One thing that came to me was that OHS people need a broad range of skills over and above their OHS technical skills. Attend short course learning on leadership, organisational change, communications skills, interpersonal skills, project management, quality management, basic human resource management, teambuilding, critical thinking and basic marketing.
I saw the outstanding effect on safety that a senior manager designated as the Safety Champion can have. The importance of learning by doing, avoiding lecture style presentations and making training highly interactive was evident.
While with B.H.P. I worked with Professor T.J. Larkin of Harvard University analysing safety communications in the company. There were 3 main messages to come out of this research-
- Use face-to-face communications,
- Use the supervisor to communicate and
- Frame messages relevant to the immediate work area.
In 1994 the Moura disaster occurred with 11 men entombed in the mine. Andrew Hopkins wrote a book called Managing Major Hazards about Moura which I think is essential reading for all OHS personnel. The Moura disaster emphasises the role of safety culture.
BHP Minerals undertook a major safety benchmarking effort after Moura, the report makes great reading. In what was not the best decision BHP Minerals introduced a particular commercial safety management system from overseas worldwide. The commercial system was culturally unsuited to Australia, people reported having difficulty relating to the auditors, the training was hopeless and at the end of the day the system was not all that clever.
In 1996 I took up the position of Workplace Health and Safety Coordinator with the Beaudesert Shire Council. They were a shock to me and I was a shock to them. They had never has a safety person before me and were quiet backward in their safety approach. Some in supervisor and manager positions were very resistant to the needed safety changes. I developed a very basic safety management plan which they committed to after I left. It was not a high performance culture and after working for BHP I did not fit in well with a slow, ponderous organisation. To a certain extent I was suckered into the job by a smooth talking HR Manager who had delusions of grandeur about what I would be able to achieve. I resolved to check out prospective employers more carefully in the future.
In 1997 I took up the position of Principal Consultant Safety Training and Auditing with A.C.I.R.L.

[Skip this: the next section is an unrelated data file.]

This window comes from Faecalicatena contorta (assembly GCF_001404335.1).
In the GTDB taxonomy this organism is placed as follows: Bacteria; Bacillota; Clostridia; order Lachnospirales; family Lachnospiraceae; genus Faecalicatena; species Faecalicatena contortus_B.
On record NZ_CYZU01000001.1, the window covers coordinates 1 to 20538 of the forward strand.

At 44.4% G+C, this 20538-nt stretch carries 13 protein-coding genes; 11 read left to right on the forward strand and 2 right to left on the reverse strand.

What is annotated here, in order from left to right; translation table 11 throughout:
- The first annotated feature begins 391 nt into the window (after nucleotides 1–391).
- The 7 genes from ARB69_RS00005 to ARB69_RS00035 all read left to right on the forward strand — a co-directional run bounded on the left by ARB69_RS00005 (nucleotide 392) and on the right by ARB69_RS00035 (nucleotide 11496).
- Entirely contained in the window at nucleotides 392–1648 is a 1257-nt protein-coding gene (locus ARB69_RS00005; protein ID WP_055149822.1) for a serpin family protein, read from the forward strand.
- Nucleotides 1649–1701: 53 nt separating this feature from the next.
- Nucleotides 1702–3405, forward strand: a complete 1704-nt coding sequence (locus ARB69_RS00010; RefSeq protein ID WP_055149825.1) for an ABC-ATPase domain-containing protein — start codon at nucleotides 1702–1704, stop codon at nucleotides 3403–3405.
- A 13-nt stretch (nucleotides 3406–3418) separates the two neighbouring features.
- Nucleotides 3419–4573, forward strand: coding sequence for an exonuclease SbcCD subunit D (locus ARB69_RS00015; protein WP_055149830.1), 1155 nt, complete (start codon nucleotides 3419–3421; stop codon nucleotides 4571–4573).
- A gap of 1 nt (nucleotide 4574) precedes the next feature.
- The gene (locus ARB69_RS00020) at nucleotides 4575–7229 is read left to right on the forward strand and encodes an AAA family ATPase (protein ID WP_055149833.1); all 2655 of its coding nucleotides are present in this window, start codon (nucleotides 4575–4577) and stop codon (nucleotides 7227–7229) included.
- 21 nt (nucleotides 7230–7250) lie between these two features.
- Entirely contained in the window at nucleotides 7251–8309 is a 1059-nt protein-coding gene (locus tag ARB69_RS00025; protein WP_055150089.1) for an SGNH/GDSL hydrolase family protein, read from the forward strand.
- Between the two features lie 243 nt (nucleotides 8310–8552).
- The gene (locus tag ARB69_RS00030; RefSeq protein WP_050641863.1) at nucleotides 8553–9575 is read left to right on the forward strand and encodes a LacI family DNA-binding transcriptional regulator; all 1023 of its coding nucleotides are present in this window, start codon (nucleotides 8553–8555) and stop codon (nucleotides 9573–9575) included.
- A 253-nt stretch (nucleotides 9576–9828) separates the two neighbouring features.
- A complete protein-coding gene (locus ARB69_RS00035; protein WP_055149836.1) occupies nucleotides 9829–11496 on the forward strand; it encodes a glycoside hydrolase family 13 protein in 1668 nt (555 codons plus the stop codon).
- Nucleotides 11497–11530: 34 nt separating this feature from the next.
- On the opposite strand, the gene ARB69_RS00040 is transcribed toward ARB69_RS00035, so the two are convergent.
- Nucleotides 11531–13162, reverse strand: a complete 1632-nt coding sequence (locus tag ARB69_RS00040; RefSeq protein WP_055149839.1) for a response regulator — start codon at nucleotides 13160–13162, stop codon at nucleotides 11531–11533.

I learnt a lot about risk management and how exacting it is to manage safety in underground coal mines. The importance of having detailed hazard management plans and safety management plans was made clear as was the importance of piloting new training programs.
In 1999 I took up the position as WHS Coordinator with the Qld Main Roads Department. The organisation was buried in bureaucracy and paperwork and it was so hard to get anything done, they would not survive in the commercial world. A lot of the supervisors had been there for ages and were very set in their ways. I developed and piloted a risk assessment course with the latest methods. When it got to the supervisors they rejected it because they preferred a superseded method they had been trained in previously. Some of the safety staff left a lot to be desired.
I started out thinking I could make some changes but after a couple of years gave it up as a lost cause. From where I stood it appeared to be an organisation let down by its leadership.
In 2001 my role as OHS Project Manager with Ergon Energy on the “Safety Essentials Management Systems” project saw me leading a team of safety personnel and employees developing control plans and learning programs for 21 high-risk activities which revolutionised the way safety is managed in the business. This was the biggest test of my leadership and teambuilding skills and I learnt a lot from being thrown in the deep end. It was a highly organised project from a project management and change management perspective and I learnt a lot about project planning.
I started my own safety consultancy company in 2002 and have had good and bad experiences. There was the organisation that had several improvement notices about confined space work, my audit revealed major deficiencies, an audit by an outside consultant slammed them but they still refused to act. There was the organisation that made lots of promises but after I audited their organisation and developed a safety management plan decided it was all too much like hard work. There was the OHS Project Manager contract where we did what I thought was a good job on the project. The senior manager who requested the project fell on his political sword and left the organisation. The project was shelved.
Australian safety researcher Geoff McDonald has been my advisor/coach/mentor /guide in my safety career. Geoff McDonald has a system of classifying personal damage occurrences (“Accidents “) that goes something like this-
Class 1-Permanently alters the future of the individual
Class 2-Temporarily alters the future of the individual
Class 3 –Inconveniences the individual
Geoff has investigated many thousand Class 1 damage occurrences in his career and maintains the most effective way to make meaningful progress in safety is by focusing on the class 1 phenomena. I have been involved in 3 projects with Geoff where we have either analysed critical incidents or personal damage occurrence experience and I found the results very impressive, the analysis of the critical incidents and personal damage occurrences really targeted control actions in an appropriate manner.